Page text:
James escaped the ship and was rescued by a man from Ghana who taught him the Twi language and tribal customs (including, apparently, witchcraft), all of which James used to bolster his reputation as a terrible, cannibalistic, tattooed enigma in a hat upon his return to London.
Lawyer Mr Chichester suspected Strange’s involvement, and every year on the anniversary of The Influence sinking, petitioned for information on the lives lost. It was only with the sworn testimony of James Delaney and EIC clerk Godfrey (Edward Hogg) – both of whom were on their way to Portugal with Delaney’s other pilgrims at the end of the series – that Chichester finally had the proof he needed to reveal Strange’s villainy to the world.
The East India Company, Prince Regent and Nootka Sound
Stuart Strange and the East India Company were initially suspects in the murder of Horace Delaney, because if James hadn’t returned to England, Horace’s death would have allowed them to take possession of Nootka Sound. This was a territory in the Pacific Northwest Strange described as “a strip of land at the arse of a pig” but which was nonetheless pivotal to the EIC and the Crown in trade and military terms. Horace Delaney had made a treaty with the Nootka tribe and taken possession of their land, which was passed down to his children upon his death. When James Delaney returned from overseas, he refused to sell Nootka Sound to the EIC (who wanted it to import tea) or to cede it to the Crown (who wanted it for military purposes in Britain’s 1812-15 War with the United States) because he wanted exclusive tea importation rights and to get revenge upon Stuart Strange.
Wily James recognised that ownership of his mother’s people’s land made him a target of the ruthless EIC and the Prince Regent, so as an insurance policy, he made a will leaving Nootka Sound to the US government in the event of his death. That protected him until the Prince Regent (Mark Gatiss) decided enough was enough, he was going to send troops after Delaney come what may. What came was a battle on Wapping Wall in which the Prince’s men faced Delaney’s (and the explosive concoctions of his junkie chemist Cholmondeley – played by Tom Hollander).
The Tower, Dumbarton and Countess Musgrove
Stuart Strange attempted to get the deed to Nootka Sound through a different route. The Prince’s man Solomon Coop (Jason Watkins) had arrested James on treason charges and tortured him in the Tower of London. James demanded to see Stuart Strange, and threatened him with exposing the truth about The Influence/Cornwallis. To protect himself, Strange struck a deal in which James would be released from the Tower and provided with a ship commandeered by the EIC, in exchange for his silence.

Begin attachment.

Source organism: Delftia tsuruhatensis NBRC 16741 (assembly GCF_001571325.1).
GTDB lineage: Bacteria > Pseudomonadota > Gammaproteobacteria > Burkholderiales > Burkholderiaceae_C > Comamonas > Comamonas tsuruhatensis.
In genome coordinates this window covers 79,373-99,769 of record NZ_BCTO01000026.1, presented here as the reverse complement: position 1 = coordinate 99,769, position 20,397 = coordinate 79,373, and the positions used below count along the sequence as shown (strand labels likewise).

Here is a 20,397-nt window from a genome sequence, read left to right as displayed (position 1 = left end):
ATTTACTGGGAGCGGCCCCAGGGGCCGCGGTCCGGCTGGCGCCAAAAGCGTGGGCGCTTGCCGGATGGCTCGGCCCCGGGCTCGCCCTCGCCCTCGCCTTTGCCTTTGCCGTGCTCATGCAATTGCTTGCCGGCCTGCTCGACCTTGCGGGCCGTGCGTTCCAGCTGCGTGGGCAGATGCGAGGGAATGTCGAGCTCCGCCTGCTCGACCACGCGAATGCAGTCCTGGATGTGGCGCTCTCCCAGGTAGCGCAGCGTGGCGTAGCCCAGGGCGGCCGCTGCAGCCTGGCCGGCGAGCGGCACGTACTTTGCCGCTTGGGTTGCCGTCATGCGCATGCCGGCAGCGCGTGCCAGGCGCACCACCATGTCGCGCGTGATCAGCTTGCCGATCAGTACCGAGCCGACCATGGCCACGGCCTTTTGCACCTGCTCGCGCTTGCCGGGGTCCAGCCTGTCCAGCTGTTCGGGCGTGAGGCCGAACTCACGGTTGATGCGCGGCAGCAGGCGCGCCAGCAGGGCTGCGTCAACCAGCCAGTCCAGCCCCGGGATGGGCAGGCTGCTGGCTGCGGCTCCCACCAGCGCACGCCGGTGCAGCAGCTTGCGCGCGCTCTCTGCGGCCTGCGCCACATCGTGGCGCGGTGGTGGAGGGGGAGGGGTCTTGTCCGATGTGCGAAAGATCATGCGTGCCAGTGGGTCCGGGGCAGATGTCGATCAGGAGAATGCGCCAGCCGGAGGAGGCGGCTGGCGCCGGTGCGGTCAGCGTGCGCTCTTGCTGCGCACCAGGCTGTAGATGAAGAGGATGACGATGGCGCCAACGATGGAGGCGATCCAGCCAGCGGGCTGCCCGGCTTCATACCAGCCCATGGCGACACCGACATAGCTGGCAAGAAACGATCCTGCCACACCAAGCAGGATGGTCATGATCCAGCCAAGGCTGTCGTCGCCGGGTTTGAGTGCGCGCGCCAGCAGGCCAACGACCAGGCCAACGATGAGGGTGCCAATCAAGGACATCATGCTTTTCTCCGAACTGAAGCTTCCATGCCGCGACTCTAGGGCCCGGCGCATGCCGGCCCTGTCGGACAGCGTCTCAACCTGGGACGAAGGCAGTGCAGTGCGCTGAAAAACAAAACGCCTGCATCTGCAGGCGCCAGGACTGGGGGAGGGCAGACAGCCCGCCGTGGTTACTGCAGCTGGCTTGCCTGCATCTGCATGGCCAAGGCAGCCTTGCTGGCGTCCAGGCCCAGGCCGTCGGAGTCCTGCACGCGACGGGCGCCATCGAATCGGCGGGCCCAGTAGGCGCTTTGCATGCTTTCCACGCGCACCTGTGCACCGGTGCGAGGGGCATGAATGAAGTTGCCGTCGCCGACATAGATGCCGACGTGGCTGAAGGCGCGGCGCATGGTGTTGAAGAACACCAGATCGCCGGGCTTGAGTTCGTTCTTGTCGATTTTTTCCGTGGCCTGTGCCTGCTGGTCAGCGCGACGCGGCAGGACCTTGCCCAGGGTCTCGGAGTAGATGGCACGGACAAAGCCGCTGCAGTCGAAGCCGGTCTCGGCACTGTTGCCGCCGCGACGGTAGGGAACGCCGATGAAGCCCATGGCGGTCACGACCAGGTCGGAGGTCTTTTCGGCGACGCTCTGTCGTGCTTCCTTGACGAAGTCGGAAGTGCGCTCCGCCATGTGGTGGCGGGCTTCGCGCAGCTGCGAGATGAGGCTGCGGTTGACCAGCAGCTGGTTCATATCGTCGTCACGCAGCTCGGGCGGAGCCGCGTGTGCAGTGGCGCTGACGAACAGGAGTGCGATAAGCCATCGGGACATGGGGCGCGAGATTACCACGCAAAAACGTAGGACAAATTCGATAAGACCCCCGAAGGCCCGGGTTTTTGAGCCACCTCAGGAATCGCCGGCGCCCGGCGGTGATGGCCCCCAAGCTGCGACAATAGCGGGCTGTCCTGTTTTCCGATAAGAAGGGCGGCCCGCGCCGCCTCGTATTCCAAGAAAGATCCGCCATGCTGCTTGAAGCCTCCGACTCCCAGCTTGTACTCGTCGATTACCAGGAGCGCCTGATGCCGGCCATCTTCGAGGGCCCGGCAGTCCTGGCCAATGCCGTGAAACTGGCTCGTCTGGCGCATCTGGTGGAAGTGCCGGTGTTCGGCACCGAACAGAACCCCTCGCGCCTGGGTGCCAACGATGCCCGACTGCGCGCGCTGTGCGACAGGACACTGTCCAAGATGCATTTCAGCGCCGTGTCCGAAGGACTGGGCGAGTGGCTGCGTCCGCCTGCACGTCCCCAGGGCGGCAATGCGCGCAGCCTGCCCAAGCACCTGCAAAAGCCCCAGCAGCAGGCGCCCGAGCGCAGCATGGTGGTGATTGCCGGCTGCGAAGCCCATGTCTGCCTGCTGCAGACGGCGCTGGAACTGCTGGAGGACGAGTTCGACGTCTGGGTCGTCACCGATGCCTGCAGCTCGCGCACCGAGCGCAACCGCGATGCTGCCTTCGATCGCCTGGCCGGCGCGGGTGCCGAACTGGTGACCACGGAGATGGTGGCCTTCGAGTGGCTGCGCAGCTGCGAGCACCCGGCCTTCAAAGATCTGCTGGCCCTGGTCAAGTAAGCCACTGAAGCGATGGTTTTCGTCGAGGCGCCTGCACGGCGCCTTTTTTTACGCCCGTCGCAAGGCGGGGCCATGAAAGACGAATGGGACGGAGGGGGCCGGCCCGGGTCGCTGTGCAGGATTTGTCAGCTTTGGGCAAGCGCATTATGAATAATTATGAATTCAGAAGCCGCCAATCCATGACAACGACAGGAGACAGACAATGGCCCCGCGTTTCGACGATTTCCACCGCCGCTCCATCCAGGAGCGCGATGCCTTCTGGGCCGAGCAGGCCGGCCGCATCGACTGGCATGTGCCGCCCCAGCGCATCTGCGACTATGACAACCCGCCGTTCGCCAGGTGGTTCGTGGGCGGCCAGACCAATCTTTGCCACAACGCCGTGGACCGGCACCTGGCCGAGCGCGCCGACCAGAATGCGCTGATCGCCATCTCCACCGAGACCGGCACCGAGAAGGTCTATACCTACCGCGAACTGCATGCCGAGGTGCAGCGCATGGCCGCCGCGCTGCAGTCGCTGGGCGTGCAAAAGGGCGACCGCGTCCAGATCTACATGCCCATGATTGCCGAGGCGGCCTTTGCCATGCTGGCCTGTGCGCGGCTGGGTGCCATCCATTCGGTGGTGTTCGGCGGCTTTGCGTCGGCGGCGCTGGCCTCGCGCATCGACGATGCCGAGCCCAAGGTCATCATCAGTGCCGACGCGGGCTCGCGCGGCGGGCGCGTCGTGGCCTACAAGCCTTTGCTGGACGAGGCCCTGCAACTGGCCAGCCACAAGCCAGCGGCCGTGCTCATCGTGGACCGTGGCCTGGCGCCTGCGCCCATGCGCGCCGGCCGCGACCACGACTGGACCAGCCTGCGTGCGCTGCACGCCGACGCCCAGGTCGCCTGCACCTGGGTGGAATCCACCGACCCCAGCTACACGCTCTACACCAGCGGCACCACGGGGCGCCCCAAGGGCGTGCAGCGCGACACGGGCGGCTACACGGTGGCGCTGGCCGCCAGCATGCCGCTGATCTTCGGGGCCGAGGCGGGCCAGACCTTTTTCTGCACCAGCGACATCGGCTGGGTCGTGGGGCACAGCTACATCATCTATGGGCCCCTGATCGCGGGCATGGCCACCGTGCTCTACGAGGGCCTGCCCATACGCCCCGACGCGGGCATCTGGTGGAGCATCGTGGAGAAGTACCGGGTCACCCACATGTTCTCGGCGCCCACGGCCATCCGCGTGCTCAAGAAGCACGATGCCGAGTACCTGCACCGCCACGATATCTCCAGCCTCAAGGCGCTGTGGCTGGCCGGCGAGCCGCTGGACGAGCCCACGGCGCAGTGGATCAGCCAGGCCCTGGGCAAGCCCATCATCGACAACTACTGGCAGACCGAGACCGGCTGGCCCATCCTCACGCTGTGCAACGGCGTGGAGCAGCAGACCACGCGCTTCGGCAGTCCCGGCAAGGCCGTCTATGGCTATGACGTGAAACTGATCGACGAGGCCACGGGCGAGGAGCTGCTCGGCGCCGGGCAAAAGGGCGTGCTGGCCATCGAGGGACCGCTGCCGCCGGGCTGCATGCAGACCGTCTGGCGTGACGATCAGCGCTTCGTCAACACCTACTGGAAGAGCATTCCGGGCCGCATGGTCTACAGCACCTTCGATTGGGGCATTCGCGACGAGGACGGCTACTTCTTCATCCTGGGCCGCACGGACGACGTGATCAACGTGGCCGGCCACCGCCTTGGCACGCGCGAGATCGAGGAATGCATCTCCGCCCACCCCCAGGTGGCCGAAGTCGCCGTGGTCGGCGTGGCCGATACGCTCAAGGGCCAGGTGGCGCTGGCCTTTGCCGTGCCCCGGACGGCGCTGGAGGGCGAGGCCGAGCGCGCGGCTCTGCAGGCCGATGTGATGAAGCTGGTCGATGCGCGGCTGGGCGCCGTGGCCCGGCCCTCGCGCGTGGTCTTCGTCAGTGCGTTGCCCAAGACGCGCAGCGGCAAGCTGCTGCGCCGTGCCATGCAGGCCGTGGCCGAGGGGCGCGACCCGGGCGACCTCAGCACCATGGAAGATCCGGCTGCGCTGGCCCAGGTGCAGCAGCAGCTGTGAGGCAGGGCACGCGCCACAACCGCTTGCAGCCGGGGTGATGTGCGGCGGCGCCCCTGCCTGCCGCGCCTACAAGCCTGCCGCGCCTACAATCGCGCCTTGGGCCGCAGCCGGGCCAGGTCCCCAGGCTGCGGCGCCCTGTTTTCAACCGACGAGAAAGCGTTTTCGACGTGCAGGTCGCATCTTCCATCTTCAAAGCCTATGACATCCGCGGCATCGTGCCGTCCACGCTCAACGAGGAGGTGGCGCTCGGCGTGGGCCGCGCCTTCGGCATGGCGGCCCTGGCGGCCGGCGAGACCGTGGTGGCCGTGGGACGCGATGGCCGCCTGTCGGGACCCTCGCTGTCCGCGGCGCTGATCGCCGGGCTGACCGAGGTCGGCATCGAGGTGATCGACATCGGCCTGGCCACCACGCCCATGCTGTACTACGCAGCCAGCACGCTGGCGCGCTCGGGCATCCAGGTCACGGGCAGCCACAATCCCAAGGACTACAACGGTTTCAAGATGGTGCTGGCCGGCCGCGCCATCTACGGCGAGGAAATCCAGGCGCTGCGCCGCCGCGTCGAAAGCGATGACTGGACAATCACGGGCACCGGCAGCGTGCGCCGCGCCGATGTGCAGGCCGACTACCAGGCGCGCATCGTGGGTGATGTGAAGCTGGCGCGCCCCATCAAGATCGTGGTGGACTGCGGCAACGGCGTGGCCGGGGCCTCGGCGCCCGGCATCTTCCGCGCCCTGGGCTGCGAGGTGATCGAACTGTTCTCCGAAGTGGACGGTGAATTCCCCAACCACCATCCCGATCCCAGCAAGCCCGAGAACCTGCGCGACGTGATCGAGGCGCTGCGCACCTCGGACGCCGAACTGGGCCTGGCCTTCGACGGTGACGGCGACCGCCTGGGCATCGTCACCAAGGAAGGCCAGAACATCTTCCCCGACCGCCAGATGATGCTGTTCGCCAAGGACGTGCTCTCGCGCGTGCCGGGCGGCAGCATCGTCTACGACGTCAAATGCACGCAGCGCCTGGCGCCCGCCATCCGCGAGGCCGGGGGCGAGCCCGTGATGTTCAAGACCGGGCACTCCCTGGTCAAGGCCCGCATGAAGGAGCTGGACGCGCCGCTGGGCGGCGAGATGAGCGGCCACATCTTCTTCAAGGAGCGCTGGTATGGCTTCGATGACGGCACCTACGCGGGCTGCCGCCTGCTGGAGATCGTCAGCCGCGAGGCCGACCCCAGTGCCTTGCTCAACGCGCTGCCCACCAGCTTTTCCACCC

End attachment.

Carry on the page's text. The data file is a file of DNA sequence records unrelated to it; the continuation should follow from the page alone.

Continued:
As part of Strange’s deal with James, brothel workers Helga (Franka Potente) and Pearl (Tallulah Haddon) were released from custody. Helga had informed Solomon Coop of James’ gunpowder plot as revenge because he’d been framed for the murder of her daughter Winter. In fact, Winter’s killer was Stuart Strange’s man Pettifer. Atticus (Stephen Graham) shot Pettifer dead and Helga realised James was innocent of Winter’s murder.
When James went to American physician/dyer Dumbarton (Michael Kelly) to collect letters of safe passage as agreed with Strange, Dumbarton demanded an additional price: a transfer of deeds to Nootka Sound. James then exposed Dumbarton as a double agent not only spying for the Americans, but also for the East India Company. James drowned him and displayed his corpse in macabre style, with his head dyed blue and the unsigned Nootka Sound transfer deed pinned to his open chest.
Meanwhile, following James’ instructions, Lorna Bow visited Countess Musgrove, who was also an American spy – though not the all-powerful ‘Colonnade’ of which there was much talk – and blackmailed her to secure James’ new ship letters of safe passage.
The Battle of Wapping Wall
It all went down when the Prince’s men stormed the wharf, and a battle ensued in which Helga was shot and killed, Cholmondeley suffered serious burns, Lorna was shot in the arm, and EIC man Wilton (Leo Bill) was killed on Stuart Strange’s orders to maintain his cover-up of The Influence sinking. James and co. (Lorna, Cholmondeley, Atticus, cross-dressing EIC clerk Godfrey who was in love with James, …) then set sail on The Good Hope under the flag of the United States, leaving Brace behind in London with the Delaney house. The Good Hope with all its gunpowder isn’t sailing for America as expected, but for Ponta Delgarda in the Azores, Portugal, where James is going to find the real American intelligence agent ‘Colonnade’.
Taboo season one is available to stream now on Netflix and BBC iPlayer.